Back in 2009, Chris Hemsworth made his big screen debut in Star Trek with his role as Kirk’s father, which didn’t last too long as Hemsworth’s character dies in the opening scene. When I heard Thor was being adapted into a movie, I wasn’t that excited. I was told that ‘the guy from Star Trek‘ would portray Thor. I thought that meant Chris Pine, when it in fact meant man who played his father, Hemsworth.
Once again, this did not impress me, because at this time I thought and I think we all thought, ‘Who is Chris Hemsworth?’ The trailer was released for Thor and it was another letdown. However, Ssjrem, the rest of my friends and I see movies. It’s what we do if you haven’t noticed. So naturally, we saw Thor and it was fantastic. Hemsworth nailed it as Thor, and the film became a worthy addition to the Marvel collection. After Thor, Hemsworth landed roles in Snow White and the Huntsmen and Red Dawn (Well Red Dawn was made I believe in 2009 but was released in 2012). Both were again action roles, so the question was, ‘Could Hemsworth separate himself from Thor?’
In his portrayal of James Hunt in Rush, Hemsworth broke away from the god of thunder. This role was tailor-made for him as the casting for the film was perfect. I was able to see this because at the end of Rush they showed the showed clips of James Hunt and Niki Lauda. That was key for me because I don’t watch the sport and knew nothing about the history. Clearly, Hemsworth and Daniel Bruhl at the very least looked the part.
Speaking of Daniel Bruhl, the movie is centered on his character, Niki Lauda. That was interesting to me because the movie was sold on Hemsworth starring in it. I’ll admit that I obviously focused on his performance as well. He is the driving force that would pull viewers in to seeing Rush.
That being said, Bruhl’s performance can’t go overlooked. The great thing about his character was that I both liked and hated him at the same time. To jump off that point, the evolution of the main characters was key to the film. Their personalities differ yet you respect certain parts of both racers, as they also respected each other.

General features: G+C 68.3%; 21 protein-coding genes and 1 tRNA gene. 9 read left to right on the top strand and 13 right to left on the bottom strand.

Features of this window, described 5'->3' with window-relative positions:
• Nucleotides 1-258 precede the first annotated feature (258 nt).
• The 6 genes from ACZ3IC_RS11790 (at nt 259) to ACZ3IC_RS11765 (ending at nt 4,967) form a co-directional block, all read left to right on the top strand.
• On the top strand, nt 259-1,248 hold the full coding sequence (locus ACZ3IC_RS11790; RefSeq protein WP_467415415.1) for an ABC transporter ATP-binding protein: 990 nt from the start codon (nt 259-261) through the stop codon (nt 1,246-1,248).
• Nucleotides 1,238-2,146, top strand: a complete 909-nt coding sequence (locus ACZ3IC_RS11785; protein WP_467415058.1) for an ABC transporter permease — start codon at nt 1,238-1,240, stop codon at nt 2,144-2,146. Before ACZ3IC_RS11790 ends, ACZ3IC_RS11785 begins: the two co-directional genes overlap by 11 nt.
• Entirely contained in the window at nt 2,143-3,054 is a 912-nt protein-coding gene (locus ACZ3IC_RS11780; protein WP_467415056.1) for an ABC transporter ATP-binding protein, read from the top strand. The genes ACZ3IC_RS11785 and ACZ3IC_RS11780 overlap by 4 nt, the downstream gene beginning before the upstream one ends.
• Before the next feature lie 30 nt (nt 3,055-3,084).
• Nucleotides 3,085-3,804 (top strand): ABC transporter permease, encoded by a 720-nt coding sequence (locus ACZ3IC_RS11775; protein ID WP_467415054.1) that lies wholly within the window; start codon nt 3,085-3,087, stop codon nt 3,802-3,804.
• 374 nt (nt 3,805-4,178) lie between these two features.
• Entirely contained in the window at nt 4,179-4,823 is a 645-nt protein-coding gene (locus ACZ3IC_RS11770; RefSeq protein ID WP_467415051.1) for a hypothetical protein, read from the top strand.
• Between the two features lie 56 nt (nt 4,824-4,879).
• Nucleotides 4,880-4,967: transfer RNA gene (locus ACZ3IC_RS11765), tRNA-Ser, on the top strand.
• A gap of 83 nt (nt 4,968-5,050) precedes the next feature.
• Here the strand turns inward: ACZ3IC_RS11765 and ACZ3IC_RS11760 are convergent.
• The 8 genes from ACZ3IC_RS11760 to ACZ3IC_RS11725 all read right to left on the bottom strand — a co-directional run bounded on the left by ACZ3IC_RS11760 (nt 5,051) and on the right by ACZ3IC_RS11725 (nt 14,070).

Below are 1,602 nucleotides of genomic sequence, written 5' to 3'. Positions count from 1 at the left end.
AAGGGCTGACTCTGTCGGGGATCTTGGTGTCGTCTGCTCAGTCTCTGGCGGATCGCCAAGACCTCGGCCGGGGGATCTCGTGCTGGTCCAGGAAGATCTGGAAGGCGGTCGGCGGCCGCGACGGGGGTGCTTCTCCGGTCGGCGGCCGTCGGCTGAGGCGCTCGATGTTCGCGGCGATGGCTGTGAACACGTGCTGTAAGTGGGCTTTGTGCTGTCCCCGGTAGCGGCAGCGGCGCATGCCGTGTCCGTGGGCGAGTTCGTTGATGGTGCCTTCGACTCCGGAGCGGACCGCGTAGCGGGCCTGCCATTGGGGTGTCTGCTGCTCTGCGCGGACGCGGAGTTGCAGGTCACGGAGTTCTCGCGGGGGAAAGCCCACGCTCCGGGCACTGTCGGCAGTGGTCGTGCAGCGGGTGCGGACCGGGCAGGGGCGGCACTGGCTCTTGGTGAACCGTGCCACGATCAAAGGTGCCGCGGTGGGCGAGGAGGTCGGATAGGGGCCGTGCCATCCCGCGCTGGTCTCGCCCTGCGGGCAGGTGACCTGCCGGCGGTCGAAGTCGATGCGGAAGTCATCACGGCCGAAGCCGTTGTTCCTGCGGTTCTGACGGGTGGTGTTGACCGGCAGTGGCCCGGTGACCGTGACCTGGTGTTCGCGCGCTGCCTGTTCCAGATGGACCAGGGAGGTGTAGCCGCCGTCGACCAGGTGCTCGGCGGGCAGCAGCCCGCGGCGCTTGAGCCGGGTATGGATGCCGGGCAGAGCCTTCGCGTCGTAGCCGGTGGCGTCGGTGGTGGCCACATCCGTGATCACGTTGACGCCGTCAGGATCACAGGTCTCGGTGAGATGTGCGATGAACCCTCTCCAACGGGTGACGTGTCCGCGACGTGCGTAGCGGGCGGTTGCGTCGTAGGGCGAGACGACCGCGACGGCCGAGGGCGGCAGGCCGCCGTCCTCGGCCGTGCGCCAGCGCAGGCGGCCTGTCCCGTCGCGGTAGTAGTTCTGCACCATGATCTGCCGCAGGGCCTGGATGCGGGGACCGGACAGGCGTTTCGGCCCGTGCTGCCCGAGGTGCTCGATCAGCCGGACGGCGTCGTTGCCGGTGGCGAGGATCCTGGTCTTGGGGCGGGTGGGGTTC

I took a keen interest in the story. Maybe it wouldn’t have been as good if I knew the history of Formula 1 racing, but not knowing the fate of the drivers made Rush absolutely thrilling. The score, the rain and the darkness of the setting constantly reminded the audience that lives were at stake. That kept me on the edge of my seat.
I went into this film with very high expectations and although most were met a few fell short. This is not a film worthy of Oscar nominations as the trailer led me to believe. I thought the history was very interesting and that left me wanting more of it. Rush had a run time of about two hours. I thought they should have stretched it to two and a half.
The plot was a bit, well…rushed. Lauda, as seen in the trailer, recovered from his life-threatening burns. However, in the movie it look about two minutes in run time to get back on the track. Also, Lauda and Hunt’s hatred for each other turned into respect very quickly. Give the movie another half hour and I think Rush could have covered more about that part of the rivalry.
THE BOTTOM LINE: Rush didn’t meet my expectations of a worthy Oscar film, but still told a solid and thrilling story about the rivalry between James Hunt and Niki Lauda.
I’ll give Rush 4 out of 5 cups.
As of Oct. 9, Rush made a domestic total of approximately $19 million versus a production budget of $38 million, according to Box Office Mojo.
To see the movie trailer for Rush, click here.